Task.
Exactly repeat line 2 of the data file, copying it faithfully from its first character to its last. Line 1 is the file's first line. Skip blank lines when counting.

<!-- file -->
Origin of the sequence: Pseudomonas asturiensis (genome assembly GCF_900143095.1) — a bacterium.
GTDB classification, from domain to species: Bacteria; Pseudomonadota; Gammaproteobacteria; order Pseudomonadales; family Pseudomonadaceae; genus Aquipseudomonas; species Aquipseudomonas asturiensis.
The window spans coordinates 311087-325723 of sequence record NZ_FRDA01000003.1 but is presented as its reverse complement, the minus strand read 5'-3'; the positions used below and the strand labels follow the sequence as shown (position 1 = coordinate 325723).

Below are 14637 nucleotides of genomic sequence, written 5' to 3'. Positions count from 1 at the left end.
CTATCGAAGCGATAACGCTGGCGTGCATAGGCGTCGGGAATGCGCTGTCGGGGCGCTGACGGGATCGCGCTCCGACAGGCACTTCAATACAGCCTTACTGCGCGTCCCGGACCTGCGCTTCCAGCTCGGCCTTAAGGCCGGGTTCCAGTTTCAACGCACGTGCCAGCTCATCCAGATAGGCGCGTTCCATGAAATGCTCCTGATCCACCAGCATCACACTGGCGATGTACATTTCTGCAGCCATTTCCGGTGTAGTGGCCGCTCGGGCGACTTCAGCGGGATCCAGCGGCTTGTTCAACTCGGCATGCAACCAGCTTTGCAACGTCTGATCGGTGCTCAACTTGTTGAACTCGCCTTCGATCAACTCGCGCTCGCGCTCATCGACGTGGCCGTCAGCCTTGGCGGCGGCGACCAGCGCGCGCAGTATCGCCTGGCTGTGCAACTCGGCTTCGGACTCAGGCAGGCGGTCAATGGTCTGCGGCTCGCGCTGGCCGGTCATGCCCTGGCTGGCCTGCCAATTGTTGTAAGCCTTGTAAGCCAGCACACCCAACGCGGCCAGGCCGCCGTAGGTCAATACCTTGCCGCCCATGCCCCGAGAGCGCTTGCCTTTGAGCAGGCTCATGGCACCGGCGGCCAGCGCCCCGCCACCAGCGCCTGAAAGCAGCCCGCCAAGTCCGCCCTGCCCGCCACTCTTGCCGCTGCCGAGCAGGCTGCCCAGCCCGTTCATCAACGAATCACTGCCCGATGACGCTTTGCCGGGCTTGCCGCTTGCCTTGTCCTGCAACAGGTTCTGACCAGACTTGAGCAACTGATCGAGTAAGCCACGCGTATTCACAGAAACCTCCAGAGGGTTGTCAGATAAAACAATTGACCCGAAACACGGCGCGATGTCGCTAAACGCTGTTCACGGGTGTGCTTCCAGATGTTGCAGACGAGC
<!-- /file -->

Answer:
GTDB classification, from domain to species: Bacteria; Pseudomonadota; Gammaproteobacteria; order Pseudomonadales; family Pseudomonadaceae; genus Aquipseudomonas; species Aquipseudomonas asturiensis.